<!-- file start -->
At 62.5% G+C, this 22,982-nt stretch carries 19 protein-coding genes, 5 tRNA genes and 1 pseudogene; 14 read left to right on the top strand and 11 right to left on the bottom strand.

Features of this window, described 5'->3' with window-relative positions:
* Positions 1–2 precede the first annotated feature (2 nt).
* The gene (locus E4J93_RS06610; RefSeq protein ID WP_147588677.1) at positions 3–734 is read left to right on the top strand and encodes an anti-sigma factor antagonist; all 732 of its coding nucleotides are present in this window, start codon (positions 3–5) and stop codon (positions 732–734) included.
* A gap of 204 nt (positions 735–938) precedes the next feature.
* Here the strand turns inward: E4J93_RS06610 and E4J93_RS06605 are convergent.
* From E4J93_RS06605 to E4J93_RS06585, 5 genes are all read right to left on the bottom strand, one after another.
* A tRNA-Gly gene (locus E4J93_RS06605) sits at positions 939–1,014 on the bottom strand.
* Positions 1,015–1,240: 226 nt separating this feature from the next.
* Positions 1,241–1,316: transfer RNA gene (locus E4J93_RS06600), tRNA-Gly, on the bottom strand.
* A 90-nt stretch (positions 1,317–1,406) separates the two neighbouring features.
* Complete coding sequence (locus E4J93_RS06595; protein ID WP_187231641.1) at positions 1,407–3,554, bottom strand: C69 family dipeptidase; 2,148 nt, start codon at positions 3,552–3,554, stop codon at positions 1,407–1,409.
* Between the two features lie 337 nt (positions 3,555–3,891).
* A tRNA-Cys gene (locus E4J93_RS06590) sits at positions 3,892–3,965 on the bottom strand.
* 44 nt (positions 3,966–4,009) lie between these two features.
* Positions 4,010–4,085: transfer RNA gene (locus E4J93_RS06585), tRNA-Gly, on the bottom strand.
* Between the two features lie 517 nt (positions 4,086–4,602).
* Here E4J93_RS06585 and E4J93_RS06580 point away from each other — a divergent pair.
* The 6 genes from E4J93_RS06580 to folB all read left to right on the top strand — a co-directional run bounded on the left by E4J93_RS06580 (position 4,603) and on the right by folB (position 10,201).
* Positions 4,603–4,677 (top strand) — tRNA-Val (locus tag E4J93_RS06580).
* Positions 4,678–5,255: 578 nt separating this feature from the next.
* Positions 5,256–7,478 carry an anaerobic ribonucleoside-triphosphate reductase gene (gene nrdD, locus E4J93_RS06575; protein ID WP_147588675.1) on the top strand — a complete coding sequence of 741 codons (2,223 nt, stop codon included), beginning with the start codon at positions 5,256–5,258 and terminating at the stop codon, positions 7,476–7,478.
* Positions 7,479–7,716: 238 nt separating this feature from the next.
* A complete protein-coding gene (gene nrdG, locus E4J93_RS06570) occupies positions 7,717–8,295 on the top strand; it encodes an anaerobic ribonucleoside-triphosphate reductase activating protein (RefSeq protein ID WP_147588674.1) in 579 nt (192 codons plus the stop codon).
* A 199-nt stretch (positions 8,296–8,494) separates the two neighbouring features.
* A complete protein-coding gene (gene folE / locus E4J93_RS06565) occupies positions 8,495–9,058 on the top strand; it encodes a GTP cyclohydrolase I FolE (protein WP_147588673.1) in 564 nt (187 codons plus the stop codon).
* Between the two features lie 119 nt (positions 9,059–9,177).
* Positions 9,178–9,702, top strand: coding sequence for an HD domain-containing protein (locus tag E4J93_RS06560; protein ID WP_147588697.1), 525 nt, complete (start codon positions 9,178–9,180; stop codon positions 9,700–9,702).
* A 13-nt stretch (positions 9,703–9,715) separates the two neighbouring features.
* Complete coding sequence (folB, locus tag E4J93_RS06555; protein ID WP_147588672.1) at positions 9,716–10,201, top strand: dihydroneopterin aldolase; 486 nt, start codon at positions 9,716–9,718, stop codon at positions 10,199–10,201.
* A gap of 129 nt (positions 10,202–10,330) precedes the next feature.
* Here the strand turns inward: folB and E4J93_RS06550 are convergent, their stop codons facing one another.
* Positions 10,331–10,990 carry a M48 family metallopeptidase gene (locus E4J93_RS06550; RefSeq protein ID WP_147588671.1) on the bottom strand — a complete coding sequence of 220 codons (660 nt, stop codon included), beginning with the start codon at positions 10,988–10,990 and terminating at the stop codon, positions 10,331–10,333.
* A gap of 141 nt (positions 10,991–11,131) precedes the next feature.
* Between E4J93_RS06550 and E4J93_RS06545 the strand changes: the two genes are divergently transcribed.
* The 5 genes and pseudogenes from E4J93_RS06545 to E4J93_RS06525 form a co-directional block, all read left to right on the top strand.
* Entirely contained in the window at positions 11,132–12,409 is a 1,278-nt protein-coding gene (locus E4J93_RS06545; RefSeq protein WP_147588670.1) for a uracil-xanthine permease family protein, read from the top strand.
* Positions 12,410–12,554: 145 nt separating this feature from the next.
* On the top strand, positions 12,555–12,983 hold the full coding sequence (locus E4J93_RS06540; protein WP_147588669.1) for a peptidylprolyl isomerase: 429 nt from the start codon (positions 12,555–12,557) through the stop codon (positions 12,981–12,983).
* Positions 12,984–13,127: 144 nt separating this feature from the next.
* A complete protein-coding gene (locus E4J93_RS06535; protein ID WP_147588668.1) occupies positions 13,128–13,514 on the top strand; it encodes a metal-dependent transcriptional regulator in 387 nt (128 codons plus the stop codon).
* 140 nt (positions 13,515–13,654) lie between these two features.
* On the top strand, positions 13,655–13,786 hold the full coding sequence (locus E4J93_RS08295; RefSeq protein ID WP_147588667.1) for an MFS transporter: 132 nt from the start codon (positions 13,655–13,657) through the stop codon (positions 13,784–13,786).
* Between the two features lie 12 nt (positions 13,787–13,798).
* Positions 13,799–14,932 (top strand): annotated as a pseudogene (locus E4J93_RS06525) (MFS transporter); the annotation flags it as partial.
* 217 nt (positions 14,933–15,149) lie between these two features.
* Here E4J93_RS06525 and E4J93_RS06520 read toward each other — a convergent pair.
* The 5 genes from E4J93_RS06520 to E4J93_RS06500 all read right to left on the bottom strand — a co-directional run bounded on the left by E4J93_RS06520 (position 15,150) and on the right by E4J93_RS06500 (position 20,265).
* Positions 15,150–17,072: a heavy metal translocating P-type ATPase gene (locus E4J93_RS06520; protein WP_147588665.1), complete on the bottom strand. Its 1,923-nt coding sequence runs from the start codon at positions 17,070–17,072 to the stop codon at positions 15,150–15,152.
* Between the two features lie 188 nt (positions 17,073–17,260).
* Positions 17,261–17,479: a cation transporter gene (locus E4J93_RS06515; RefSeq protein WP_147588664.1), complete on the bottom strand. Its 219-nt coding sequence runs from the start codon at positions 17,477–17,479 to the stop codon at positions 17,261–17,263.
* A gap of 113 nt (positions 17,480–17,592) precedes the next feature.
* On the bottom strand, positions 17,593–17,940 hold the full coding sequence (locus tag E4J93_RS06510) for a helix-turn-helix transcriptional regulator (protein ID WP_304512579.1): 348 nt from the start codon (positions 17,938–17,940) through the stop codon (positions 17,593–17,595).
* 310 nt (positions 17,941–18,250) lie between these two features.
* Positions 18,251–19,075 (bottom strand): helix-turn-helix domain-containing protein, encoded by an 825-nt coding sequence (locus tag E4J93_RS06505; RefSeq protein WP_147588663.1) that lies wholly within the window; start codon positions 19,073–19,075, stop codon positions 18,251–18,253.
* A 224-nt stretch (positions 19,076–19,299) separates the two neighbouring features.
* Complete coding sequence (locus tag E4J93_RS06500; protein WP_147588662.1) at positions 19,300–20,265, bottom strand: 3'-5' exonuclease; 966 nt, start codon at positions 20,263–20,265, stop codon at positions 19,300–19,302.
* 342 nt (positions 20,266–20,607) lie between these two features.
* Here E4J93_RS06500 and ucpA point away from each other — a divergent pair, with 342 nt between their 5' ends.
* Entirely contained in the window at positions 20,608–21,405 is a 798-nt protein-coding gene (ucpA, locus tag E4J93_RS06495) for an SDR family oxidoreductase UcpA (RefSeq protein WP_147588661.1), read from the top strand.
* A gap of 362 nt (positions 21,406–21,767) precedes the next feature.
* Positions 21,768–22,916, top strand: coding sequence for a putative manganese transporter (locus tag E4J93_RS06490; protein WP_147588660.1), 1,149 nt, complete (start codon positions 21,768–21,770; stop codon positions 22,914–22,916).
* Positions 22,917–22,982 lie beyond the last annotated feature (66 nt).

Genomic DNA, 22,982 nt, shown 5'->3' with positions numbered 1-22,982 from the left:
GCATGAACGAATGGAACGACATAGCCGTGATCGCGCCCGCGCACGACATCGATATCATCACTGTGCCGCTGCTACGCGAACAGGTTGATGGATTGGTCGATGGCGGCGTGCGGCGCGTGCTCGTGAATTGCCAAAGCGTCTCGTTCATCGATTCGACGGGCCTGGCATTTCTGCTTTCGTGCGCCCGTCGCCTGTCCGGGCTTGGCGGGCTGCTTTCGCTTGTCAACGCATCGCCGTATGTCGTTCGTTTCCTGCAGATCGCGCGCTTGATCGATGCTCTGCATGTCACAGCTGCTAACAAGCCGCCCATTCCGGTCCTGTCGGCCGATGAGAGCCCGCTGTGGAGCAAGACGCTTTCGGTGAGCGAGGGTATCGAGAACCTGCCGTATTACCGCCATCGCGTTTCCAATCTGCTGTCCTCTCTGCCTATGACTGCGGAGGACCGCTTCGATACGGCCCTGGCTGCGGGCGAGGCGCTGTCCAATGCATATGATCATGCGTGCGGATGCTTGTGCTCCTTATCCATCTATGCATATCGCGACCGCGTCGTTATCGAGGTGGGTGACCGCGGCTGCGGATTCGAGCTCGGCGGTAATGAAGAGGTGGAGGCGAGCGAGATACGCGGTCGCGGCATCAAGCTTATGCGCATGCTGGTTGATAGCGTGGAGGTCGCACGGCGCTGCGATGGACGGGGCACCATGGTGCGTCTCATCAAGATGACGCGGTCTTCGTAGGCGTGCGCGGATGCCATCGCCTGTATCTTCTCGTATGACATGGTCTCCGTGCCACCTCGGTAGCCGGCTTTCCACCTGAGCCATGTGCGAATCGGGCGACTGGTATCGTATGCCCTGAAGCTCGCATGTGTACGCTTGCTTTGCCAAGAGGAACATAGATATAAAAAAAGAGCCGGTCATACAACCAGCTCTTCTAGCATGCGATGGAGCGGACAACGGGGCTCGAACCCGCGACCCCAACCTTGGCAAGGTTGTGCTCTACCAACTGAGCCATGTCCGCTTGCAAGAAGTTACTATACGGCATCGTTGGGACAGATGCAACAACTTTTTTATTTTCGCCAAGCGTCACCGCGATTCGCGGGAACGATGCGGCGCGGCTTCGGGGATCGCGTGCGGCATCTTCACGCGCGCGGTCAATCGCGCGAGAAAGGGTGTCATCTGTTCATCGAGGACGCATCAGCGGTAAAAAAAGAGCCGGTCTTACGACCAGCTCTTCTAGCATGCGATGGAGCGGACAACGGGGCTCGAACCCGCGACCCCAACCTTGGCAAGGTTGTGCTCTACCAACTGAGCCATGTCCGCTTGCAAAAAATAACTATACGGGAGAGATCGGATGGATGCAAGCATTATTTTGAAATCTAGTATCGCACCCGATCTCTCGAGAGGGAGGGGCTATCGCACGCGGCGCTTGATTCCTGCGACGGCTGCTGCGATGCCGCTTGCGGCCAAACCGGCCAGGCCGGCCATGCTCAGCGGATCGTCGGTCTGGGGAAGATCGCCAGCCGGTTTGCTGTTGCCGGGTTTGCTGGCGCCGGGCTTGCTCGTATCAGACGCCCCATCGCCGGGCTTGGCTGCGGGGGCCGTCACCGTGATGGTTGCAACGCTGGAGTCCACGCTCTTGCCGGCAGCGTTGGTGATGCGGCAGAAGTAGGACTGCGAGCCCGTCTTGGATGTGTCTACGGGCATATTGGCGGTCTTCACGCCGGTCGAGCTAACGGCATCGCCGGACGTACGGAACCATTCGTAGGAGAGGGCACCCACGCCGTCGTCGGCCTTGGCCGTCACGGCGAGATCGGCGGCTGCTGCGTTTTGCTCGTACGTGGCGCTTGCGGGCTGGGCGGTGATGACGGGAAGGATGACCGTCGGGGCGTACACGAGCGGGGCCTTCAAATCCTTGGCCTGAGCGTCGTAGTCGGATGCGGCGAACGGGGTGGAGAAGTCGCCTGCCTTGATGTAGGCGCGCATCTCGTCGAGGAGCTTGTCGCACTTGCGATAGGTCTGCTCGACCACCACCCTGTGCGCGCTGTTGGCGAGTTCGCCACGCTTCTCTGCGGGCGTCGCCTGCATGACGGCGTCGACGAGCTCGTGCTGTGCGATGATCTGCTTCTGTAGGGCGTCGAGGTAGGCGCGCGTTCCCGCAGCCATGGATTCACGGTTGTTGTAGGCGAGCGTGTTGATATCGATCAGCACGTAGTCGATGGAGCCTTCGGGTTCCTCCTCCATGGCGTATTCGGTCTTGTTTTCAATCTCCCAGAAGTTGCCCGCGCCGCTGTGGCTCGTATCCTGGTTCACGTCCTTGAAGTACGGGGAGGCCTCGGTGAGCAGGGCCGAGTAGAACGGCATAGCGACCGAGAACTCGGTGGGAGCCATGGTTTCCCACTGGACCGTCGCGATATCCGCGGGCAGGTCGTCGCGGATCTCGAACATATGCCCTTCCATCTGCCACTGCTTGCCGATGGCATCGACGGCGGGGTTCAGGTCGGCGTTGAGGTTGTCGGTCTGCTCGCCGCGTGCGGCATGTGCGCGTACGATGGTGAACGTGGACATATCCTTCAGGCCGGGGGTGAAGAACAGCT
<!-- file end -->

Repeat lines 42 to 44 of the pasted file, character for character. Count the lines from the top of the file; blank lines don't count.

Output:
* 140 nt (positions 13,515–13,654) lie between these two features.
* On the top strand, positions 13,655–13,786 hold the full coding sequence (locus E4J93_RS08295; RefSeq protein ID WP_147588667.1) for an MFS transporter: 132 nt from the start codon (positions 13,655–13,657) through the stop codon (positions 13,784–13,786).
* Between the two features lie 12 nt (positions 13,787–13,798).